Redbud, El Dorado Hills (11/9/13) John Poimiroo

Redbud, El Dorado Hills (11/9/13) John Poimiroo

GO NOW! – 75 – 100% – El Dorado Hills / Folsom – The Sierra foothills communities of El Dorado Hills and Folsom were beautifully colored this past weekend, with a variety of exotic trees dressed in brilliant yellow, red, orange and Sienna.  Threatened rain and wind will likely strip some trees by week’s end.

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Redwood Nat’l & State Parks – Final Weekend of Peak

Red alder, Redwood National Park (11/7/13) Grant Roden

Red alder, Redwood National Park (11/7/13) Grant Roden

GO NOW! 75 – 100%  – Redwood National & State Parks – Color spotter Grant Roden says that if you don’t get to Redwood National & State Parks in Humboldt County this weekend, you’ll miss the last of its fall display.  And, with rain predicted next week, it’ will surely be gone by next weekend.  A few bigleaf maple and red alders are still carrying color, but losing leaves each day, as seen above.  Though, he notes that once the leaves have fallen, the forest views open up, making it easier to see the coastal redwoods and wildlife within the forest.  He recommends Miners Ridge and James Irvine Loop at Prairie Creek Redwoods State Park as having the best remaining display of fall color.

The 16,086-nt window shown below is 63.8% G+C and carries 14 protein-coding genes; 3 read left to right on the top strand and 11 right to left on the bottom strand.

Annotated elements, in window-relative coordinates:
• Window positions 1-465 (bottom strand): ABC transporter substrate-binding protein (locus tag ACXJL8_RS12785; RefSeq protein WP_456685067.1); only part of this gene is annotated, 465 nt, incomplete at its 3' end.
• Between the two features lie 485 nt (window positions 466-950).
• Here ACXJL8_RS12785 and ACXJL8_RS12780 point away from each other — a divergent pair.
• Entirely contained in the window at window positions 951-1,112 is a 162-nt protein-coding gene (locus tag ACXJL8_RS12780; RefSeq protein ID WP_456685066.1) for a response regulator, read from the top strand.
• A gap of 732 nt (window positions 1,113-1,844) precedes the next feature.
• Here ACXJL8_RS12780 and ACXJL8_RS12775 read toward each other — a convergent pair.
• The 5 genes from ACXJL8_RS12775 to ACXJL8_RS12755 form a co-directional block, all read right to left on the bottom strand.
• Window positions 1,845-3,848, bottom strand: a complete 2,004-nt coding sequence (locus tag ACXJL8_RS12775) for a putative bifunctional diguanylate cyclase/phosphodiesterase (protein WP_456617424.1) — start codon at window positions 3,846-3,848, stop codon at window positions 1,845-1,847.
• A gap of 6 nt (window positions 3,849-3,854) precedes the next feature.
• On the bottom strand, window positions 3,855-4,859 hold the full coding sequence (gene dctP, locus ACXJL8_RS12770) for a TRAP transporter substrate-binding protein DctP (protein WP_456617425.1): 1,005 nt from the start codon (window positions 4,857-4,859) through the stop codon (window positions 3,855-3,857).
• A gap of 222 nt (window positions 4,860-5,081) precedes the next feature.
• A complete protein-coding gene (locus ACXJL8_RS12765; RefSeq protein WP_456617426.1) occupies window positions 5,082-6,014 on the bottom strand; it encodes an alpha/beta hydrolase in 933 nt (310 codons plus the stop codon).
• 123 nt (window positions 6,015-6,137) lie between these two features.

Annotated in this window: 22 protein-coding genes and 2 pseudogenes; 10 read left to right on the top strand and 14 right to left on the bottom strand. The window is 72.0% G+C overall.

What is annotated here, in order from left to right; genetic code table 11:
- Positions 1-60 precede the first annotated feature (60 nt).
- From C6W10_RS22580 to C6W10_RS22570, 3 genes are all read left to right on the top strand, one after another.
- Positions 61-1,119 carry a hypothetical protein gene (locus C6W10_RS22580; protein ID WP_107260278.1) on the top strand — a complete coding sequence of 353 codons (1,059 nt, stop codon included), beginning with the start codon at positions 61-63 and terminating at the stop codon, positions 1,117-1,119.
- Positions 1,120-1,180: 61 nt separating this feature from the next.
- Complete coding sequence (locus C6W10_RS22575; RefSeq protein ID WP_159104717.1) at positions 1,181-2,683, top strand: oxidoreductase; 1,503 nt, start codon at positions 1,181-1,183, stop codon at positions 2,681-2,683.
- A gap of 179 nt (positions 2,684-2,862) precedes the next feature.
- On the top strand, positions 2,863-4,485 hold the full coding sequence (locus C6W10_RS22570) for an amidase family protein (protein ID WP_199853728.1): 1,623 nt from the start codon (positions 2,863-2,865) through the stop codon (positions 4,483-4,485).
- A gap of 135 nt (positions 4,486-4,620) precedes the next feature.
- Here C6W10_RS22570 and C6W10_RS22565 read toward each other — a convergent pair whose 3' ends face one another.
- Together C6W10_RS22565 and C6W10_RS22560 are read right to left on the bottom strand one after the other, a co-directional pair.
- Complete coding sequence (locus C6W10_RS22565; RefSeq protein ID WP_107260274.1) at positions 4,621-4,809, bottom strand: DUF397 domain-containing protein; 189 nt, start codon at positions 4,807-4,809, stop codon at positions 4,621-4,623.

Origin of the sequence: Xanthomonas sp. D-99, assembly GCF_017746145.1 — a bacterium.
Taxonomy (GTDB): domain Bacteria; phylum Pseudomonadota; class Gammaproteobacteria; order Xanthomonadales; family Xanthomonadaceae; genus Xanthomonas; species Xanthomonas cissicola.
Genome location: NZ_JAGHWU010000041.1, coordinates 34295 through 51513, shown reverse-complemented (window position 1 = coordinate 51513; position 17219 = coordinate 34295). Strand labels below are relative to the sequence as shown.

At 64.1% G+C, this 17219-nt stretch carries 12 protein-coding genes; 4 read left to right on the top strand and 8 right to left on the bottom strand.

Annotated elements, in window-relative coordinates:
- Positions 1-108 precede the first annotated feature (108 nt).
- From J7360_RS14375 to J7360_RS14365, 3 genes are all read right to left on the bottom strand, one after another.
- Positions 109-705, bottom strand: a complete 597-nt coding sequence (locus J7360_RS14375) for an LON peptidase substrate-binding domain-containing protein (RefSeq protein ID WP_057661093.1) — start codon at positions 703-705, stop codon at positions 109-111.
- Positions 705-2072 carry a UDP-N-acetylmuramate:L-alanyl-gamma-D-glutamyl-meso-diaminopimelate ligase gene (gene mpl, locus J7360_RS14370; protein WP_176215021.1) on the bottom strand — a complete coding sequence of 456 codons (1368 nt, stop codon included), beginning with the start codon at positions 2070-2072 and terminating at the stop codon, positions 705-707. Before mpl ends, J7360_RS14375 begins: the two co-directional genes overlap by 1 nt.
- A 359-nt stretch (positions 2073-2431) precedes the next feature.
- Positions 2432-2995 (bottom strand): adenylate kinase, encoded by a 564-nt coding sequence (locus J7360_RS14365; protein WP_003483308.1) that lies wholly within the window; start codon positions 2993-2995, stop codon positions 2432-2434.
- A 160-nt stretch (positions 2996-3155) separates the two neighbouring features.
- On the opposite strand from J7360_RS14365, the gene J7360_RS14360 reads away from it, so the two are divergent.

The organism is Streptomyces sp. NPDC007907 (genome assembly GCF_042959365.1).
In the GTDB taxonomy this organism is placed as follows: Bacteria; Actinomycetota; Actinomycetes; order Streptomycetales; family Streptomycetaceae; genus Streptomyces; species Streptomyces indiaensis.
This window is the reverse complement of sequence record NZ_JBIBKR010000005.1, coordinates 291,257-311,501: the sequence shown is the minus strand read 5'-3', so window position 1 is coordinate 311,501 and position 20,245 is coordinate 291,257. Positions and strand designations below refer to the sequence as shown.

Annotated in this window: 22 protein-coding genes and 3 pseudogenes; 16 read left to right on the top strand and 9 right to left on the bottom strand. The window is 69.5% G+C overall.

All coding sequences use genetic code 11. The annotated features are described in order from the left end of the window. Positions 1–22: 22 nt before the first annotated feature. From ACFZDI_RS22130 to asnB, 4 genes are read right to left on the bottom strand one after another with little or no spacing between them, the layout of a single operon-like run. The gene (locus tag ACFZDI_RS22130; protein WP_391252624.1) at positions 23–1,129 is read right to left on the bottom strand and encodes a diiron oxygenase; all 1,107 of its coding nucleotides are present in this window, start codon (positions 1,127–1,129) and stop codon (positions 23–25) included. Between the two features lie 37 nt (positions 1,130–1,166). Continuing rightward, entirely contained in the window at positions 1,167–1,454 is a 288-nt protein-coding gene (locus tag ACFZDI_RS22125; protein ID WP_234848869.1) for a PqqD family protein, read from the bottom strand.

GO NOW! 75 – 100% – Oregon Oaks – The Oregon Oak is most spectacular when, according to Oaks of California (Pavlik, Muick, Johnson and Popper, Cachuma Press), “days become shorter and cold northern air masses return to the Pacific Coast.” The book continues, “rust-colored canopies of Oregon oak appear dappled against evergreen hillsides of the inner North Coast and Klamath Ranges.”

The Oregon Oak is one of five deciduous species of oak trees in California.  It, along with the low-growing, spreading Engelmann Oak (found near Santa Barbara in a few remnant groves of ancient trees that grew prolifically across the southwest, millennia ago) is viewed only if you make the effort to travel out of the way to see it.

The three most common deciduous oaks in California are the massive Valley Oak which populates the central valley,  magnificent Black Oak in the mountains (Yosemite) and prolific Blue Oak which populate the foothills and lower elevations.

California’s evergreen species are the Coast Live Oak, Interior Live Oak, Canyon Oak and Island Oak (found only at Channel Islands National Park).